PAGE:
A server has to serve lots of requests at the same time, and to prevent a PHP request running out of control it gives them 2 limits. Time, and memory. If it takes 2 hours to generate a page request, something has gone wrong.
If your request requires endless amounts of memory, something else has gone wrong. These problems can lead to resource exhaustion attacks and damage a sites ability to scale. The limits provide a safety net to prevent disaster, avoid infinite loops, catch bugs, etc.
Normally a good memory footprint for a WordPress site is under 100mb, ideally under 50mb. A vanilla WP install with no plugins and the default theme comes inn at ~4mb, and a lot of well built sites are ~20mb.
Anything above 100 is suspect, and 700mb is extremely high. Your site is either doing too much, doing things it does not need to do, or has bugs. This could be your theme, or a plugin, or a combination of several factors. It doesn't have to be 1 single thing, it can be lots of things piling up.
Newer versions of PHP will help mitigate the problem, but raising the memory limit in
php.ini is only a stop-gap solution for most that doesn't fix the actual issue, which you have not found yet.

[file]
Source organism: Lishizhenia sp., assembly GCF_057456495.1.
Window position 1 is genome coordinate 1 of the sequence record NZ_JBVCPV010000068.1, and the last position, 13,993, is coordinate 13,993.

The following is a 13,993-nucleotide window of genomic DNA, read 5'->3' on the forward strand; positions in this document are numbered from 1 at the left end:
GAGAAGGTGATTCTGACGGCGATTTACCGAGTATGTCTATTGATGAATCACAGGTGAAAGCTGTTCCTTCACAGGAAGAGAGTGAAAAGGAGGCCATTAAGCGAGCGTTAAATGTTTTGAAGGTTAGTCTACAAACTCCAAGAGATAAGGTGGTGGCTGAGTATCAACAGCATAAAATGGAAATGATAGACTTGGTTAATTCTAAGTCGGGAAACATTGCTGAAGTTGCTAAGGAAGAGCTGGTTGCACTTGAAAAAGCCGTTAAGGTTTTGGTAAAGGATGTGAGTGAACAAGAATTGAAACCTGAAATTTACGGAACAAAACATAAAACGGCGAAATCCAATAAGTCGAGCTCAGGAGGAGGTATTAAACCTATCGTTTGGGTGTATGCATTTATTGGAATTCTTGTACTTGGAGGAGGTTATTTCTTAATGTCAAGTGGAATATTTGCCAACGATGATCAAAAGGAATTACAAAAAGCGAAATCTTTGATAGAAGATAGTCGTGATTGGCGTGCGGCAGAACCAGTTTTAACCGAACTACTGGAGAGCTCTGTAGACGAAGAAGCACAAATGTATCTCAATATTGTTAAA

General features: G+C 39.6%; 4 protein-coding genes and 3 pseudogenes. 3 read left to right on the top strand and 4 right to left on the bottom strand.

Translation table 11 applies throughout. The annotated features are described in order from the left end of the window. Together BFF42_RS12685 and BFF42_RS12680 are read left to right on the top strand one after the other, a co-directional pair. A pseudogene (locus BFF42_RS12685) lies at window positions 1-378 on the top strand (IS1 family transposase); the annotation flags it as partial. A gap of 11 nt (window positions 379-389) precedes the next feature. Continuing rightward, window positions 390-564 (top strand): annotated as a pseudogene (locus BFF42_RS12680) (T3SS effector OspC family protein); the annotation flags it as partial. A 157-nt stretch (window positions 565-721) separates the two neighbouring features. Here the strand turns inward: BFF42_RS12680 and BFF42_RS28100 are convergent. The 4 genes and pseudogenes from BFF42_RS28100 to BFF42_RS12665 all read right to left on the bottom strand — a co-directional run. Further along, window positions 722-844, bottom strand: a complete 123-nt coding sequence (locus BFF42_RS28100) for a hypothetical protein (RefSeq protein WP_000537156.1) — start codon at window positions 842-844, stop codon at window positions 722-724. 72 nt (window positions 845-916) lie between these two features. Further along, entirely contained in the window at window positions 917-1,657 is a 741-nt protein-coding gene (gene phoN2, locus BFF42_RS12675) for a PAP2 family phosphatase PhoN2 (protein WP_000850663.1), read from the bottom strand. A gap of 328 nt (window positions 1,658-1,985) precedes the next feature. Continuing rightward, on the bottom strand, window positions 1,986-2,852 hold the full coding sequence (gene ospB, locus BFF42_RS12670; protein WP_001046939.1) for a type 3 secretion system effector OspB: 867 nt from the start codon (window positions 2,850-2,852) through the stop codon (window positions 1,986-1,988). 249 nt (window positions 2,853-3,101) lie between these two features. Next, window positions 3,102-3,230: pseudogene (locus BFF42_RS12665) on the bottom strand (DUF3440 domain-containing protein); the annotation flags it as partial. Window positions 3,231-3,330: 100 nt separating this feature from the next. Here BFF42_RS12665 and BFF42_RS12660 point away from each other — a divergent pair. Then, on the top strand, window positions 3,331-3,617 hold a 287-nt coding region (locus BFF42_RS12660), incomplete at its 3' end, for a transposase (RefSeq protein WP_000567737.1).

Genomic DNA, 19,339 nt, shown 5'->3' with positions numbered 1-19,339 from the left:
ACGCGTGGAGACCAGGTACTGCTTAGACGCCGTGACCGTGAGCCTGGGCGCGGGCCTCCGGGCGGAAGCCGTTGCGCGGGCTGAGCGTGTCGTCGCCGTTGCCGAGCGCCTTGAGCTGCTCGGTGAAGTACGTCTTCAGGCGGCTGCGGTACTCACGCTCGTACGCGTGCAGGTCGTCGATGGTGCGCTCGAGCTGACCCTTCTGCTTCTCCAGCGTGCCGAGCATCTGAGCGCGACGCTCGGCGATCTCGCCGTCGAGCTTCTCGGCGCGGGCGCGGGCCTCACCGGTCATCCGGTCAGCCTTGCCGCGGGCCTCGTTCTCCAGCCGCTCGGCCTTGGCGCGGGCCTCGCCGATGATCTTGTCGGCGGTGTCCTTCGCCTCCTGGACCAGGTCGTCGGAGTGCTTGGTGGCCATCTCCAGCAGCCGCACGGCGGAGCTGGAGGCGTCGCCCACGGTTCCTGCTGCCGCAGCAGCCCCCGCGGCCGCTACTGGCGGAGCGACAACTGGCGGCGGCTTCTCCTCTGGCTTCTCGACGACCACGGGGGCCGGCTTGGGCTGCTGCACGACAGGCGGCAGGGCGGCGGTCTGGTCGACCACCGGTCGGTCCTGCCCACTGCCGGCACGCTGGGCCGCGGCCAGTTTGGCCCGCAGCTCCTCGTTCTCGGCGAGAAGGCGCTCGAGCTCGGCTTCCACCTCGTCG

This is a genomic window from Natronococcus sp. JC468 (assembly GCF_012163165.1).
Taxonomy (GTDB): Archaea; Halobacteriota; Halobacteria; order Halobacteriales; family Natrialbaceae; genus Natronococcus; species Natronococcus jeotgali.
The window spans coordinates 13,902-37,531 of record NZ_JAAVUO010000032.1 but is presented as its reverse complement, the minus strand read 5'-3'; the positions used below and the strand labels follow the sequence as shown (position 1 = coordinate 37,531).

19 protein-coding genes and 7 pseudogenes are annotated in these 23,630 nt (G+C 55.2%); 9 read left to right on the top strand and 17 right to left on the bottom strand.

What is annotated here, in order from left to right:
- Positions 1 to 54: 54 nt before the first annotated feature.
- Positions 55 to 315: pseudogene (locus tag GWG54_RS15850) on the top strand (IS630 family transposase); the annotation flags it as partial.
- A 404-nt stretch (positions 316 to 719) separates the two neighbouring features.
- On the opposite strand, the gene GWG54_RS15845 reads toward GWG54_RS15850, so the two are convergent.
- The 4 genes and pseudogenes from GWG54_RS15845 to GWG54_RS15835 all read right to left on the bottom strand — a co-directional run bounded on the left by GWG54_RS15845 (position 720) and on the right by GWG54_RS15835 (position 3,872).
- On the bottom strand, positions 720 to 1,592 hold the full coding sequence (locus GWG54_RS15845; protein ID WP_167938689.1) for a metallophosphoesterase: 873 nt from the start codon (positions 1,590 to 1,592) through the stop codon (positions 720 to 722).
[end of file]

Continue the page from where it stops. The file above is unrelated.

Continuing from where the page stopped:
You need to grab a copy of your site, and attempt to profile it to get more information
The error seems to be related to a WordPress core file.
No, this is just what was happening when you ran out of memory.
A bit like the monty python scene where Mr Creosote has eaten everything in the restaurant and is offered a wafer thin mint, and explodes after eating it. It wasn't the mint that did it, it was the mountain of food. Likewise no individual piece of food was responsible, it was the combined bulk.
It looks like that the script hit a memory limit at around 700 MB:
700 is very high!
However: It is impossible to identify the problem to one single plugin. Different combinations of plugins gives the error.
You have too much stuff, get rid of some things or replace them with lighter less heavy things. Query Monitor can help you measure the memory used.
Switching to PHP 7.1 solves the issue. However that's not a permanent, good solution.
Actually this is a great move, but you did not go far enough. PHP 7.1 is old and unsupported, you should be on at least PHP v7.4 or newer.
However, the limit on the server is much higher - 5096 MB
You would never want a single request to actually use all of this.